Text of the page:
Bastian Nominacher, Co-Founder and Co-CEO, Celonis
Where did this invoice come from? And why was an order placed with this supplier? With efficiency largely defining success, these are questions that any head of purchasing should not have to concern themselves with. Purchasing is a function that has historically been slow to join the digital revolution, prioritising cost-cutting rather than integrating with innovative technology to add value. However, steps are being taken, with the rise of Enterprise Resource Planning (ERP) solutions certainly making this facet of business more standardised and documented. What’s more, ProcureCon’s CPO Study 2017 reveals that procurement processes will be automated by an overwhelming majority (97%) of CPOs over the next 18 months.
Digital purchasing processes are being used more than ever before, which often means that much of the function is automated, from negotiating to settlement of invoices. This creates a significant volume of data, which provides the opportunity to interpret and learn from it to make improvements. Regardless of this data-led evolution, those responsible for the function are often surprised when they take a closer look at the individual processes involved. Confusion around purchasing should be avoidable as the processes always follow the same rules – or do they?
Staying on course
Realistically, established processes do not run according to specifications in many cases, deviating from how they were planned for several reasons. While this may initially appear to only have a marginal effect, this divergence from the norm can have a tremendous impact on a company’s efficiency. For example, if an order for materials is delayed and manufacturing comes to a standstill, customers will be waiting longer for their products.
In some cases, maverick buying nullifies negotiated special conditions, which at first glance, could be viewed as individual cases. However, when looking at the bigger picture it quickly becomes clear that the small losses incurred can quickly add up to a tremendous sum and possibly also represent a compliance risk. Making successful changes in purchasing comes down to having full visibility, particularly being aware of processes that do not conform to usual requirements.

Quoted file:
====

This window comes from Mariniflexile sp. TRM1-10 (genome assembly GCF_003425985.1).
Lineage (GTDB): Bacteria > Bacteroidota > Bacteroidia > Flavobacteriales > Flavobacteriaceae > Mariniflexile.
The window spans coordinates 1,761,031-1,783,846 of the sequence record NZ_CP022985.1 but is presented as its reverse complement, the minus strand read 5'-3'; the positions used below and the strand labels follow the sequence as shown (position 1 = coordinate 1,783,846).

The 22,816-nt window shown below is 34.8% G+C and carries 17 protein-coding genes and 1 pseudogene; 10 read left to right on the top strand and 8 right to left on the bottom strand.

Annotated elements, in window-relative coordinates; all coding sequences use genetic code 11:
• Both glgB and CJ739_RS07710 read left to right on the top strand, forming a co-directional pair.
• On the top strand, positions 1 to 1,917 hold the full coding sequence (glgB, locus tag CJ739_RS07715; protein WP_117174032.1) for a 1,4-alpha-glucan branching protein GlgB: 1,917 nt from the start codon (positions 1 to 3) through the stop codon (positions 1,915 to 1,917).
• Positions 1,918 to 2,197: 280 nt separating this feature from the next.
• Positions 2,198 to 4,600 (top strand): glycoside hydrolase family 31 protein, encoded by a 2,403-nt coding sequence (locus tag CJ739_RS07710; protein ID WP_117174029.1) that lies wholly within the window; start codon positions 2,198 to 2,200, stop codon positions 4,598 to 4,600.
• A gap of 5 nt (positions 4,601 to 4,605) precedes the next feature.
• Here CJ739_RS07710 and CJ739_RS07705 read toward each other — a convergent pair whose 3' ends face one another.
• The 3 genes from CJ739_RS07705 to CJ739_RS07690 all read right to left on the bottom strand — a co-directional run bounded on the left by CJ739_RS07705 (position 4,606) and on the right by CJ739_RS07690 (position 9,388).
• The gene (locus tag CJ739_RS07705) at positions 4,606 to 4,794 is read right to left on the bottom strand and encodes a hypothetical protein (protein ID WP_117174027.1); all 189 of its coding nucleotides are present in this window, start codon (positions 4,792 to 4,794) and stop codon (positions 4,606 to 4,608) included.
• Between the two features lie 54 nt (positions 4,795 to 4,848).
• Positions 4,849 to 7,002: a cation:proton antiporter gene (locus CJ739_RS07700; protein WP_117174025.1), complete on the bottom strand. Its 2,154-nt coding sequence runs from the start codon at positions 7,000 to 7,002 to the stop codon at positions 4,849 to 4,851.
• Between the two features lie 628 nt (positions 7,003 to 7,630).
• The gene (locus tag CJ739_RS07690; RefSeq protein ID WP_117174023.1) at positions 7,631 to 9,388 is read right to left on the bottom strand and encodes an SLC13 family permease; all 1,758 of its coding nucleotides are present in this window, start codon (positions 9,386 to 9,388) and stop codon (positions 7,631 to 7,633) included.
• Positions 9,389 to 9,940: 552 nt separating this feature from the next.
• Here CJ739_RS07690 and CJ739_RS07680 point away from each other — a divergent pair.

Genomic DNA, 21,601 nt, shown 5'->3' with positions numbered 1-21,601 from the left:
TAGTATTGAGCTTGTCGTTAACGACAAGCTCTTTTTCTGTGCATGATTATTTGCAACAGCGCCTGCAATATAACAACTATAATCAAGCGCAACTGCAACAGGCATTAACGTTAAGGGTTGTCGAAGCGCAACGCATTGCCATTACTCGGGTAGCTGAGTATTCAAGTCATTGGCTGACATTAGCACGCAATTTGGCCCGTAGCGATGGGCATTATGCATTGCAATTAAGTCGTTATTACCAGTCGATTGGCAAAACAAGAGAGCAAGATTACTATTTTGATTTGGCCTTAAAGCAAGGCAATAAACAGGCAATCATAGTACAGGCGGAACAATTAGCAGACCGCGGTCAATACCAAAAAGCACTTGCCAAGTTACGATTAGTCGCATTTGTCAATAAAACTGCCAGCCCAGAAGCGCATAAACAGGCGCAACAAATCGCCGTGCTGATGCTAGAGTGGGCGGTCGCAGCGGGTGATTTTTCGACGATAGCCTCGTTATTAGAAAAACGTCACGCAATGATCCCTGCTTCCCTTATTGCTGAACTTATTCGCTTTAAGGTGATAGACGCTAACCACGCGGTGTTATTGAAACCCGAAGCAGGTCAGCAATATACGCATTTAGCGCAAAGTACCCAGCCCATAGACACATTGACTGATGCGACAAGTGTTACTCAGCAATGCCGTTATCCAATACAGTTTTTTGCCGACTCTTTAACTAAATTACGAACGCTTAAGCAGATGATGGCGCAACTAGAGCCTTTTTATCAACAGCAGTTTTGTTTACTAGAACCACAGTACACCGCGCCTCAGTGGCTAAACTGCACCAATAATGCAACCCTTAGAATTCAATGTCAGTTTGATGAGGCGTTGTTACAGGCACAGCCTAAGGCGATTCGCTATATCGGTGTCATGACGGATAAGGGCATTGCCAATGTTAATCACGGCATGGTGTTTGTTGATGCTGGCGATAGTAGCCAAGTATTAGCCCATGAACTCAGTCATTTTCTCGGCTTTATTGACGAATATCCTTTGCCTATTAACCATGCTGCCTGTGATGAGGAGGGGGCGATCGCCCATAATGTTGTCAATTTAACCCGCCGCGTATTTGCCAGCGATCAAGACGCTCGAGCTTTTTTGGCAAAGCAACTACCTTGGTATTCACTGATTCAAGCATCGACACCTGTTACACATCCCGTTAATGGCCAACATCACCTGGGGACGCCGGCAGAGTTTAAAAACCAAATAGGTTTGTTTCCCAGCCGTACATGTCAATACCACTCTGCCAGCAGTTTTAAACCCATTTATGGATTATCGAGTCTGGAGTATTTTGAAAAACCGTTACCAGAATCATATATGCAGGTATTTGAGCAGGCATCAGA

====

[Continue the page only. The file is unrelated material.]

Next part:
Therefore, getting purchasing processes wrong can have a considerable impact on a company’s success. As a result, the potential for improvement is just as large, although these can only be made where there are tangible toe-holds. Making this happen requires one thing – transparency. Purchasing departments traditionally have sight of the delays to a process, but not the root cause.
An x-ray for all processes
To create more transparency around purchasing, businesses must make better use of the digital traces left by individual processes. By ‘mining’ digital footprints with the help of process mining technology, all deviations from defined procedures are made visible, zooming in to the document level to monitor each step for unauthorised variants. Given that purchasing is a department subject to increasingly stringent compliance restrictions, more so than logistics, IT or manufacturing functions, this transparency is particularly important. For example, representing processes in real-time and documenting them can help prepare purchasing teams for audits by identifying weak spots and setting the foundations for corresponding solutions.
Your virtual business consultant
As a rule, the more operations that are carried out, the greater the number of weak spots there will be. Although using technology to ‘mine’ these processes is the key to visibility across the purchasing team, there remains the significant challenge of interpreting the resulting findings correctly and pursuing the right path towards improvement. To address this challenge, the next quantum leap within data analytics combines artificial intelligence, machine learning and process mining to present potential and actual recommendations for action. These capabilities that correlate millions of process-related data points are invaluable to the modern enterprise, enabling them to test solutions with a human touch, but based on a fully automated evaluation.
As purchasing functions become increasingly global, full visibility all the way to the end of the supply chain is crucial for companies to stay abreast of broad operations networks. The intertwining of technology with purchasing had made this possible and it will be those organisations making best use of these digital processes permeating them that will be best placed for success in a data-dominated era.
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